“My wife is the rock star of our family,” insists Hokin, whose family also includes a three-legged dog named Bernie and three cats. “I love her drive, her intelligence, her honesty. She is very, very driven.
“She inspires me.”
Hokin’s close friends today — Joey Resnick, Steve Mandell, Dave Mayber, Tom Ivey and Danny Wilk — were his close friends in high school. How many 50-somethings are able to claim that?
Position coaches in football often have more of a positive impact on players’ lives than head coaches do. A position coach like Hokin, after all, oversees drills designed for his players, his guys. Position coaches are there, every day, to deliver one-on-one pep talks, to ask how their players are feeling, to ask how their players are doing in the classroom, to listen, listen, listen.
“Most coaches coach because they’re interested in developing meaningful, productive relationships with student-athletes,” Hokin says. “I’m one of those coaches. There’s nothing like getting a kid, through a sport, to believe in himself and then watching him put that confidence to use in other areas of his life.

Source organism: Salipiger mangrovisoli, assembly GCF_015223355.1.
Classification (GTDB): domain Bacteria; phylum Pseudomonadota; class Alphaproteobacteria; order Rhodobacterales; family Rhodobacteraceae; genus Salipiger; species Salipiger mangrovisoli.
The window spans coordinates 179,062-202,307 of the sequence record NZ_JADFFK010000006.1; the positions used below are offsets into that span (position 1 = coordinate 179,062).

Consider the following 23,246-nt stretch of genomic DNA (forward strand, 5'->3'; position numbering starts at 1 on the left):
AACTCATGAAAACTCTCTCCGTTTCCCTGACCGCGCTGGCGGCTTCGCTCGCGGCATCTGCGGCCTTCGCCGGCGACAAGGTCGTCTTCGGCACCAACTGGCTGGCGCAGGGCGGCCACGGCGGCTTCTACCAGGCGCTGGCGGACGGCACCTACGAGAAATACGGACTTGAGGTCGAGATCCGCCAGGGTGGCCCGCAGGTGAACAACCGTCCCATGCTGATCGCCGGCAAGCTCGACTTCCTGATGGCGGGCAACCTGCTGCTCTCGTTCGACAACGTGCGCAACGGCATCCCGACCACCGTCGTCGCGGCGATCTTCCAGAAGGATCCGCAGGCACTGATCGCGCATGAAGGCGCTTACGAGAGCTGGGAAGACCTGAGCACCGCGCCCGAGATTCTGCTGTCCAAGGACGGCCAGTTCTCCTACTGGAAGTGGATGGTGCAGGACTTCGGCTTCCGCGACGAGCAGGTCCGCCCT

“But athletes, for the most part, play sports to have fun and compete in games with their friends,” he adds. “You can never lose sight of that. Decades from now, they’re not going to remember their teams’ season records or details like that. They’re going to remember what was said or what happened on the bus ride to a road game or a funny thing that happened in a practice, like Coach Hokin falling down.”
Hokin later clarifies one of his thoughts.
“I have not,” he says, “fallen down in a practice.”
The coach smiles and fork-stabs his stack of pancakes.
Life is good for Brad Hokin. No, great. He’s doing what he loves to do and changing young lives for the better along the way.
“I’m fortunate. It’s been a wonderful life,” Hokin says. “It’s a wonderful life.”
Hokin’s favorite movie of all-time?
You get one guess.